Willow More Analyses

I love a good puzzle.  It has to be complex enough to interest me but simple enough that I can solve. Simple turning and turning pieces is boring.  I need to be able to use things such as color and shape to solve the puzzle. I need clues that I can contemplate and use intelligently.  Fitting pants are like a puzzle for me, which I think is what keeps me obsessively buying and fitting new ones.

With the first Willow muslin, I see lots of clues.  I understand why the waistband and top 4 inches of the pant fit nicely.  This area was duplicated from my reliable TNT pattern.  I understand that the pants don’t look bad across the back (despite feeling a little close) because I added ease to the Willow pattern right in this area.  I also understand why the crotch fits, but feels tight.  That happened because I copied the extension from the JSM but did not scoop out the bottom. So the crotch looks OK but feels uncomfortable.  I also understood part of the ruching along the leg.  It was caused by adding to the crotch extension which made the back inseam longer than the front inseam.

I didn’t understand

  1. The tight feeling in the thigh and calve
  2. The buckling at the front hip crease
  3. The folds and rolls of cloth both front and back from hip crease to hem

I began comparing the traced/franken-pattern with the original Willow.  I think I found some answers.

  • When I shortened the leg, I trued the seam to the narrower hem.  This is quite normal.  You don’t want a sudden jutting of the line.  Problem is that I removed between 1/8″ and 1/4″ from the front leg and 3/8″ from the back leg between knee and hem.  An extra 1/2″ ease would definitely have made the calve area feel more comfortable
  •  I found that I removed 1/4″ from the inner thigh on the back when truing the seam after adding the crotch extension.  I’m not sure that 1/4″ is enough additional ease in the thigh area, but it’s better to have 1/4″ than not have it.
  • I added to the top of both the front and back pieces after comparing the Willow pattern pieces with the JSM.   I’m not sure this was necessary.  My confusion is the waistband and where it should sit in relation to my body.  I expect a straight waistband, as included in this pattern,  to fit with the seam at my waist and the band extending above.  If the top of the waistband sits at my natural waist, I need a contour waistband. That’s because my body is very shaped in that  first 4″ below my waist.  A straight waistband designed for the top to ride at my waist, is going to stick out oddly and slide down  or pull the pants furtherr up my body.  Point is, because I decided to change the pant so that the straight waistband will fit as I need a straight waist band to fit, well  I could have caused the folds of fabric both in the front hip crease and further down the leg.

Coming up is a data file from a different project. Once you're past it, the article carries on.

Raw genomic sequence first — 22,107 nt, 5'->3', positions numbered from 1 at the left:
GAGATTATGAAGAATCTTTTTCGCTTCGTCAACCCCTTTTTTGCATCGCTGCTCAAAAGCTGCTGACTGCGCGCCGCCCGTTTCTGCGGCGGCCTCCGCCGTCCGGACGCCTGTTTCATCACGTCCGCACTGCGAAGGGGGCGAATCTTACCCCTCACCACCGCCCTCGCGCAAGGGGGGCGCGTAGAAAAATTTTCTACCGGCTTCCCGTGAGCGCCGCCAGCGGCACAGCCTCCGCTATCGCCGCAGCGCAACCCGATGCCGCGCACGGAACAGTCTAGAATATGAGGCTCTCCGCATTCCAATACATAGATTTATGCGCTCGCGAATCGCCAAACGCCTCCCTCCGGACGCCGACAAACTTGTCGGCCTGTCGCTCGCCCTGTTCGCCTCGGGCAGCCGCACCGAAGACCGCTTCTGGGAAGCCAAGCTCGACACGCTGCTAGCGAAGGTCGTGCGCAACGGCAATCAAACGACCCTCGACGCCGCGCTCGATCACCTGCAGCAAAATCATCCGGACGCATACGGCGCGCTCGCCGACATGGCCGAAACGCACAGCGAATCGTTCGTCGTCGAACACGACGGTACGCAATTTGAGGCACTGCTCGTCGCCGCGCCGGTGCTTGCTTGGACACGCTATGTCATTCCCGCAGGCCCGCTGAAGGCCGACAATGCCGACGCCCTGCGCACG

When I checked the lower leg, I was prompted to begin measuring other places.  The seam allowance is clearly marked  making it ease to determine the final measurements. I was surprised to find a 25″ crotch length— which should fit;   1″ ease at the knee— should fit;  14.5″ hem circumference, a thigh with 1.5″ ease… and on and on.  Every place I measured on the original Willow pattern, except the waistband, had adequate fabric. This pant should fit right out of the envelope.

With that thought, I trimmed the original Willow pattern to the cutting lines, found another lackluster fabric and  started  a second muslin.

My 2nd fabric is a blouse weight cotton poly.  I’m sure I purchased it thinking of long sleeve blouses.  However, it sits in my stash unchosen year after year.  Since my selection of muslin fabrics is low, I decided I wouldn’t mind using-this-up only to find I have  2 yards left after cutting the pants.  I’m unconcerned about niceties such as pattern matching.  As long as the grain is straight and the hem above the ankle, I’m good….